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<h3>What's Eclat</h3>
<p>
<b>Eclat</b> stands for EC2 Command Line Administrator Tool.  It allows you to
manage Amazon EC2 services from the command line, fast and easy.  It does
not require any resource-consuming libraries.  It is written in plain C,
depends only on libraries which are always installed on any decent system,
and has a tiny memory footprint.
</p>

<h3>Why use it?</h3>
<p>Amazon provides similar command line utilities in its
<code>ec2-api-tools</code> package.  So why use Eclat instead?  The answer is
simple: Eclat performs about 100 times faster, uses 10 times less CPU
and requires 32 times less memory than <code>ec2-api-tools</code>.</p>
<p>
The table below summarizes the results of running various <code>describe</code>
commands on two distinct classes of Amazon instances.
</p>

<table class="comparison">
<thead>
<tr>
 <td rowspan="2" class="action">Action</td>
 <td colspan="3">Real time</td>
 <td colspan="3">CPU usage (%)</td>
 <td colspan="3">Memory usage</td>
</tr>
<tr>
 <td>EC2</td>
 <td>Eclat</td>
 <td>%</td>
 <td>EC2</td>
 <td>Eclat</td>
 <td>%</td>
 <td>EC2</td>
 <td>Eclat</td>
 <td>%</td>
</tr> 
</thead>
<tbody>
<tr>
 <td colspan="10" class="instance-type">t1.micro</td>
</tr>
</tbody>
<tbody>
<tr>
    <td class="action">describe-addresses</td>
    <td>0:07.73</td>
    <td>0:00.25</td>
    <td> 3.2</td>
    <td> 93</td>
    <td>  4</td>
    <td> 4.3</td>
    <td>541.3</td>
    <td>19.4</td>
    <td> 3.6</td>
</tr>
<tr>
  <td class="action">describe-instance-status</td>
    <td>0:31.78</td>
    <td>0:00.39</td>
    <td> 1.2</td>
    <td> 98</td>
    <td> 28</td>
    <td>28.6</td>
    <td>538.3</td>
    <td>19.7</td>
    <td> 3.7</td>
</tr>
<tr>
  <td class="action">describe-instances</td>
    <td>1:00.99</td>
    <td>0:00.25</td>
    <td> 0.4</td>
    <td> 98</td>
    <td>  9</td>
    <td> 9.2</td>
    <td>420.8</td>
    <td>21.3</td>
    <td> 5.1</td>
</tr>
<tr>
  <td class="action">describe-tags</td>
    <td>0:12.26</td>
    <td>0:00.45</td>
    <td> 3.7</td>
    <td> 98</td>
    <td> 51</td>
    <td>52.0</td>
    <td>541.6</td>
    <td>20.2</td>
    <td> 3.7</td>
</tr>
<tr>
  <td class="action">describe-volumes</td>
    <td>1:01.46</td>
    <td>0:00.39</td>
    <td> 0.6</td>
    <td> 90</td>
    <td>  5</td>
    <td> 5.6</td>
    <td>378.6</td>
    <td>20.2</td>
    <td> 5.3</td>
</tr>
<tr>
  <td class="action">Average</td>
    <td>0:34.84</td>
    <td>0:00.35</td>
    <td> 1.0</td>
    <td> 95</td>
    <td> 19</td>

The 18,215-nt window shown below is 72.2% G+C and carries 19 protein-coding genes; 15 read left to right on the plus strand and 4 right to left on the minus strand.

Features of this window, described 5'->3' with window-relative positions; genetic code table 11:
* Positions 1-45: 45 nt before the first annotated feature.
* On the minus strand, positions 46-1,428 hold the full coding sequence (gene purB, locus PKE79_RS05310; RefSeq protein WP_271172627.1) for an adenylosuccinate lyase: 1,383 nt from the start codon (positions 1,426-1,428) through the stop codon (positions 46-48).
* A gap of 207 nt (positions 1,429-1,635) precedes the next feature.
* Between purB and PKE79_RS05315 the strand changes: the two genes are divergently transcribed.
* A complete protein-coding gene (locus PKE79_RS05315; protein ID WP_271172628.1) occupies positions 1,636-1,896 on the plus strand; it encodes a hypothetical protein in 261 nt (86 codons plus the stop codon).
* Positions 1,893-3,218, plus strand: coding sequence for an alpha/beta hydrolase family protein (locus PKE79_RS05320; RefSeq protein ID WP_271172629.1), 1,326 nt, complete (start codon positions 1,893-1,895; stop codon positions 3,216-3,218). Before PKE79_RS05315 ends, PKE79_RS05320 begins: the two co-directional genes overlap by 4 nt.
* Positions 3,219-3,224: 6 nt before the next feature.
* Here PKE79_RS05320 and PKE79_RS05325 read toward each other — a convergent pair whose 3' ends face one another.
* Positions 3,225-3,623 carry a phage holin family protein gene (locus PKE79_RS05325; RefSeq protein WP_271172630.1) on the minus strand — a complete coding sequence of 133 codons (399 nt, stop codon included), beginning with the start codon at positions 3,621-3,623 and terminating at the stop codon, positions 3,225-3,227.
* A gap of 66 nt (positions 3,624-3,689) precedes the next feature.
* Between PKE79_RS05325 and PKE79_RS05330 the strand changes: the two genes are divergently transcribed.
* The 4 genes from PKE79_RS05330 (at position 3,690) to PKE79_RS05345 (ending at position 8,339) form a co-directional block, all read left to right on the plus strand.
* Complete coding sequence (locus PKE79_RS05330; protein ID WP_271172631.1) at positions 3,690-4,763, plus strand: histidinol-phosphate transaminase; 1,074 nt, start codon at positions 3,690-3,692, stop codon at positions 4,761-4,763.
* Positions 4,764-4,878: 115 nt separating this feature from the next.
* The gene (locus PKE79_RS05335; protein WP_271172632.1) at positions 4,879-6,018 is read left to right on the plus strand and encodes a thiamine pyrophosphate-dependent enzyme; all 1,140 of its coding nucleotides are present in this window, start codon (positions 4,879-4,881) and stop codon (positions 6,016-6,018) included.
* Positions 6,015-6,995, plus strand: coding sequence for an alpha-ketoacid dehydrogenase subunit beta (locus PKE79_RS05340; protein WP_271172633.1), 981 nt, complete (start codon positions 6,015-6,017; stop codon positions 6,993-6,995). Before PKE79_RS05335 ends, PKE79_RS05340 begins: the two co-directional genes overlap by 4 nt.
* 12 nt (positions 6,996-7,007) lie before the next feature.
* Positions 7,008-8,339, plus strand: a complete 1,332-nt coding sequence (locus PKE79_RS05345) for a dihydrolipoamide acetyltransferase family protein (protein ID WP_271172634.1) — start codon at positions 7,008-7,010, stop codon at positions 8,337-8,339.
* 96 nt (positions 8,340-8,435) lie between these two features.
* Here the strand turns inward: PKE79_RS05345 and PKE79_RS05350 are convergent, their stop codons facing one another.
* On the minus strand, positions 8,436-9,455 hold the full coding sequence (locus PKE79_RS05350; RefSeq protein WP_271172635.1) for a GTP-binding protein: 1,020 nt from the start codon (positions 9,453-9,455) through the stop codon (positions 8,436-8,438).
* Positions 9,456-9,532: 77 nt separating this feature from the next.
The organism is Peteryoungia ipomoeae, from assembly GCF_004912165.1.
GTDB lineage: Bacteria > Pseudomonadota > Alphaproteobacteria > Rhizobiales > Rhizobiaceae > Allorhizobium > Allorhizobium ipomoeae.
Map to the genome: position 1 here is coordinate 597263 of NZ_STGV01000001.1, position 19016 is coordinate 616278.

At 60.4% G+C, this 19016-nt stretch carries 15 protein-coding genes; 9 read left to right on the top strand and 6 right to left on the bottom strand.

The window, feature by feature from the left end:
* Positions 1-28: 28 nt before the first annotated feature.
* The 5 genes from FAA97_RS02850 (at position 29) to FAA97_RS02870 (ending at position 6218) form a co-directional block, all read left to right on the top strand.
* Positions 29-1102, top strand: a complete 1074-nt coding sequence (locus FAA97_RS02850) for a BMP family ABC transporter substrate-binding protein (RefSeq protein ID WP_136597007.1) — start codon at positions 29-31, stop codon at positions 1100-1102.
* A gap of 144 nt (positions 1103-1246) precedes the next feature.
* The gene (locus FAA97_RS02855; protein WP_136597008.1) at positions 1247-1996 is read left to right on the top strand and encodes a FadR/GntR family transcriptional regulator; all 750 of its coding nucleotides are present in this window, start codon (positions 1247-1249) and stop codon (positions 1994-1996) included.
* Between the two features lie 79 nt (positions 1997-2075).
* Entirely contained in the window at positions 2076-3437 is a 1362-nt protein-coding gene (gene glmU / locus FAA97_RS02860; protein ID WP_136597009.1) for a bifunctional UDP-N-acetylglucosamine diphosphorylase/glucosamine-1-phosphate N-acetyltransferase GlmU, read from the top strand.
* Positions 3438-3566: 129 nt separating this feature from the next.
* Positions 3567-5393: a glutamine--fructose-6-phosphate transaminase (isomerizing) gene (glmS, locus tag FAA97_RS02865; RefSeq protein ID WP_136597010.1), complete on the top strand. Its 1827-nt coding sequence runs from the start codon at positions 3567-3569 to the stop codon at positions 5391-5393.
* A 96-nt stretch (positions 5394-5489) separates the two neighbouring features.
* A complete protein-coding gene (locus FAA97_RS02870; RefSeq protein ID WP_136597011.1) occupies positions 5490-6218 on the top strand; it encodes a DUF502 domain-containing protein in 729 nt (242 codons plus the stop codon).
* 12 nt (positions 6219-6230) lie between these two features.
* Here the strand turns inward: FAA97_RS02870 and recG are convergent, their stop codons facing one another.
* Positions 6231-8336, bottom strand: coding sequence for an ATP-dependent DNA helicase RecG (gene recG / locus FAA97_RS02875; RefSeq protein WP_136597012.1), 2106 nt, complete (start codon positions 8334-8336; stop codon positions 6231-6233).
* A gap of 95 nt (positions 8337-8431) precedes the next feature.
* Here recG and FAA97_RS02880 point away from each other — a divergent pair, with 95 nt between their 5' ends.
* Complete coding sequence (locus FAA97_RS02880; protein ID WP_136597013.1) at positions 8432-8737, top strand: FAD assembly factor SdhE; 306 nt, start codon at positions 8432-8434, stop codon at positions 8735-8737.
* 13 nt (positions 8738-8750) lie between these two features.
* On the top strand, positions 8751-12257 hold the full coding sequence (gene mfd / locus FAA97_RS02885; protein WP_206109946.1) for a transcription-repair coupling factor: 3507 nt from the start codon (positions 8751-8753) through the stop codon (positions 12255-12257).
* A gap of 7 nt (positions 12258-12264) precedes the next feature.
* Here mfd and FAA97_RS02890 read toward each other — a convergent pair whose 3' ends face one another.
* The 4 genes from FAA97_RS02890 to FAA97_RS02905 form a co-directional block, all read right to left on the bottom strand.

<td>20.3</td>
    <td>484.1</td>
    <td>20.2</td>
    <td> 4.2</td>
</tr>
</tbody>
<tbody>
<tr>
 <td colspan="10" class="instance-type">m1.large</td>
</tr>
</tbody>
<tbody>
<tr>
  <td class="action">describe-addresses</td>
    <td>0:06.87</td>
    <td>0:00.11</td>
    <td> 1.6</td>
    <td>140</td>
    <td> 14</td>
    <td>10.0</td>
    <td>589.9</td>
    <td>19.2</td>
    <td> 3.3</td>
</tr>
<tr>
  <td class="action">describe-instance-status</td>
    <td>0:06.75</td>
    <td>0:00.12</td>
    <td> 1.8</td>
    <td>143</td>
    <td> 12</td>
    <td> 8.4</td>
    <td>611.8</td>
    <td>19.5</td>
    <td> 3.2</td>
</tr>
<tr>
  <td class="action">describe-instances</td>
    <td>0:07.47</td>
    <td>0:00.11</td>
    <td> 1.5</td>
    <td>143</td>
    <td> 21</td>
    <td>14.7</td>
    <td>643.8</td>
    <td>21.1</td>
    <td> 3.3</td>
</tr>
<tr>
  <td class="action">describe-tags</td>
    <td>0:07.82</td>
    <td>0:00.10</td>
    <td> 1.3</td>
    <td>139</td>
    <td> 19</td>
    <td>13.7</td>
    <td>654.7</td>
    <td>20.1</td>
    <td> 3.1</td>
</tr>
<tr>
  <td class="action">describe-volumes</td>
    <td>0:08.26</td>
    <td>0:00.10</td>
    <td> 1.2</td>
    <td>129</td>
    <td> 18</td>
    <td>14.0</td>
    <td>654.0</td>
    <td>20.1</td>
    <td> 3.1</td>
</tr>
<tr>
  <td class="action">Average</td>
    <td>0:07.43</td>
    <td>0:00.11</td>
    <td> 1.5</td>
    <td>138</td>
    <td> 16</td>
    <td>12.1</td>
    <td>630.8</td>
    <td>20.0</td>
    <td> 3.2</td>
</tr>
</tbody>
</table>
<p>The columns <code>EC2</code> and <code>Eclat</code> contain measurements shown by
<code>ec2-api-tools</code> and Eclat correspondingly.  Each <code>%</code> column
shows the resource usage by Eclat relative to that of <code>ec2-api-tools</code>.</p>
<h3>Requirements and Build Prerequisites</h3>
<p>
There are no special requirements for the system where Eclat is to be run.
As the above table shows, it feels itself quite comfortably even in
conditions of extreme scarcity of resources, such as on <code>t1.micro</code>
instances.
</p>
<p>There are only two prerequisites for building the package:
<a href="http://curl.haxx.se">Curl</a> and
<a href="http://www.libexpat.org">Expat</a> libraries.</p>
<h3>ID Mapping</h3>
One of the unique features of Eclat is <i>ID mapping</i>, which
allows you to identify EC2 resources by arbitrary symbolic names,
instead of Amazon resource identifiers.  Tables that map symbolic
names to identifiers can be stored in several formats, such as
plain text files, <a href="http://www.gnu.org/software/gdbm/">GDBM</a>
or <a href="http://www.openldap.org">LDAP</a> databases.


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